We’ve been coding copyright law for a long time. We were asked, “What about fair use? Is it codeable?” Challenged accepted. For three years, the copyright class has investigated this in different manners. We’ve looked at case law, we’ve looked at special areas, and we concentrated on artists as users (and transformative works).
This project began as a question posed by Kyle Courtney at Harvard. We took up the challenge and as a Copyright Class in 2013, we spent one month focused on learning about fair use, and attempting to see how we could make sense of fair use using flowcharts. Geena Yu, a 2L at the time, continued with the project, writing an independent study paper looking at scholarship, and attempting to look at the problem from her own angle. Dr. Elizabeth Townsend Gard and Geena Yu presented their initial findings at the Works In Progress Intellectual Property Conference at the USPTO in February 2015. The project is still in its beginning stages.
Since then, we have also looked at the question in our 2016 advanced trademark/copyright course, looking through the lens of the artist.
Now Helen Buckley, Ben Vanesse and Dr. Townsend Gard are tackling/attempting to code fair use. We began with non-transformative works, and now are looking at news reporting, transformative works, and scholarship/research. We think it is codeable. Stay tuned for more updates on our work.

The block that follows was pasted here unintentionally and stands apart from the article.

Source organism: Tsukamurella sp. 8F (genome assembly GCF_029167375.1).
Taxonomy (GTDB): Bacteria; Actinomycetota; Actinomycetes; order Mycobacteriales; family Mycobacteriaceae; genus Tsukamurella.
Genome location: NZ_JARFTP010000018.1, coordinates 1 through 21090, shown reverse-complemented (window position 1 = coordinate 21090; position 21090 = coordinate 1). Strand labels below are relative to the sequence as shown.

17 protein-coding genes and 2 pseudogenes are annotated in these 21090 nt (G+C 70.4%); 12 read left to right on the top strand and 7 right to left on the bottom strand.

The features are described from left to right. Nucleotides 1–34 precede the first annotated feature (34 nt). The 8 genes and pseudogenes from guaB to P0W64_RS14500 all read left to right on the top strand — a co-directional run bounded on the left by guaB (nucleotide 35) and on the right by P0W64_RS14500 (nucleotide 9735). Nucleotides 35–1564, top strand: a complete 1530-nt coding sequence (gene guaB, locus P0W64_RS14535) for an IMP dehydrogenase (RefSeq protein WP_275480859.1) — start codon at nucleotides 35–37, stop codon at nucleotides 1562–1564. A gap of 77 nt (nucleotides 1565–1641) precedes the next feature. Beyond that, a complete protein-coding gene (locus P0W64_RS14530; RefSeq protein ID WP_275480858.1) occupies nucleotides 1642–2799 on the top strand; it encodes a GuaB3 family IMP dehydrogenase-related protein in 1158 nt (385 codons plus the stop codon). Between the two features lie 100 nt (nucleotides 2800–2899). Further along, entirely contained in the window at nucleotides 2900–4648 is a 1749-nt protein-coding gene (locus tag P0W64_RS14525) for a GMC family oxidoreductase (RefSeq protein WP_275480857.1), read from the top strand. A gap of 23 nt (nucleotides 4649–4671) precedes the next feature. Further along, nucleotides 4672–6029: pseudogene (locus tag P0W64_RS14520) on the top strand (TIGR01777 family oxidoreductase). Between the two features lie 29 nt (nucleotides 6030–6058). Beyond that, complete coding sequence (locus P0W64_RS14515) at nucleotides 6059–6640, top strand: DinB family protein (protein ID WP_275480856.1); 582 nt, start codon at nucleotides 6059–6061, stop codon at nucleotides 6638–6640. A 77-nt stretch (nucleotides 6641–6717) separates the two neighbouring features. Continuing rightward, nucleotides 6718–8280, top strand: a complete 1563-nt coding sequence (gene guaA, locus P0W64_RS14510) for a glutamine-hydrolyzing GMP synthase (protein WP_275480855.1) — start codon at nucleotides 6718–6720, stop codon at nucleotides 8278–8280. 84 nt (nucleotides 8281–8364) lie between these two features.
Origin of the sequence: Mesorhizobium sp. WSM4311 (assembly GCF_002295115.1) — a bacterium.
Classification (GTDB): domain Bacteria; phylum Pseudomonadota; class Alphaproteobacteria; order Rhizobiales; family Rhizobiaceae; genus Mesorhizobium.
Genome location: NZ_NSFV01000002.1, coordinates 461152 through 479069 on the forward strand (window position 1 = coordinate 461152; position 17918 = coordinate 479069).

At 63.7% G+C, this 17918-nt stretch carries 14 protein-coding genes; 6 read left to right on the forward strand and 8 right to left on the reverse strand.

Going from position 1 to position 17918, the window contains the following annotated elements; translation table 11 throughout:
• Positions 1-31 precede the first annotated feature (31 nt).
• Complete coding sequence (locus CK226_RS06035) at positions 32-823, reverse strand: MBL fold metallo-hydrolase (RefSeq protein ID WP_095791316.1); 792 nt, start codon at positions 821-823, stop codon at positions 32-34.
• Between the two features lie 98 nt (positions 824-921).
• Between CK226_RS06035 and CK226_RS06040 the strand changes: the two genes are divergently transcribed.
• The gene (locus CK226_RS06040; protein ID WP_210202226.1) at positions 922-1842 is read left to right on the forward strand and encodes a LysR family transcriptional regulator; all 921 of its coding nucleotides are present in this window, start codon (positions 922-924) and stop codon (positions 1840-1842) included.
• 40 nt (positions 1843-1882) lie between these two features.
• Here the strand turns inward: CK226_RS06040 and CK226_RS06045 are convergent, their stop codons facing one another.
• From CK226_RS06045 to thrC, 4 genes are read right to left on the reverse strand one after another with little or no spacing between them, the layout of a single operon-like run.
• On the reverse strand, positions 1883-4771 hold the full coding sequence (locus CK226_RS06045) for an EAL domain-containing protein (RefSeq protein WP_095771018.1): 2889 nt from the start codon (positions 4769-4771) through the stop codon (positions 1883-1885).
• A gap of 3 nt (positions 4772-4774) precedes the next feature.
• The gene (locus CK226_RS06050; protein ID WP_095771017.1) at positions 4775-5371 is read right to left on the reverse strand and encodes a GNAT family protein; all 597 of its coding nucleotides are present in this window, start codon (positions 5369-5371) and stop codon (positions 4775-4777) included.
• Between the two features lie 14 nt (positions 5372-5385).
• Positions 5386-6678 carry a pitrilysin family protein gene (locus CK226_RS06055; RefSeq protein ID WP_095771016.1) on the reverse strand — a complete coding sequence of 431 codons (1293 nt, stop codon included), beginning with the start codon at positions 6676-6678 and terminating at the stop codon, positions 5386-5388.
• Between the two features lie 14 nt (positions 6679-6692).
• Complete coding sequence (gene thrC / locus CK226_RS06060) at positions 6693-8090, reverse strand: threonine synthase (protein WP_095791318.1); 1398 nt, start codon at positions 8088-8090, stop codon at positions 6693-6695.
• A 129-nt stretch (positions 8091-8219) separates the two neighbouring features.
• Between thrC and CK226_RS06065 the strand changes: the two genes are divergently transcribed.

The Durationator Files are our working files. We are in the process of making them accessible to others. This will take time.
- All the copyright laws of the world in a searchable database
- Our Overview treatise (this will take time – likely our summer project to complete)
- The U.S. Copyright Office registration and renewal records
- Other records we find along the way.
If you are an attorney that needs access to these materials, contact our company partner, Limited Times. If you are a scholar interested in using the materials for your own work, please contact Dr. Townsend Gard directly.
We don’t get a lot of recent cases where copryight renewal turns out to be the key element. But this case is amazing. It’s a case where Abbot and Costello’s heirs tried to prevent a broadway production, Hand to God, from using about 30 seconds of “Who’s on First?” The district court found transformative use. The Appeals court, said, “no.” Nothing transformative about using the comedy routine in the manner used in the show. But here’s where it gets interesting: the court found that (in a complicated manner), “Who’s on First?” is likely in the public domain — no renewal record.
- “Who’s on First?” was first performed on the radio.
- Then, it was incorporated into a couple of films, but because it had already been created before the film, the comedy bit was considered separately protected, and not created at the “instance and expense” of the films. The registration and renewal records for those films do not apply.
- Then, we turn to the registration/renewal records. The comedy routine is finally registered in 1944, but not renewed.
The court notes that the part used in the play (the beginning of the routine) was covered by this first registration.
Here is the opinion. So, not transformative (fair use), but in the public domain. Maybe the estate should have let the 30 seconds be used without fuss…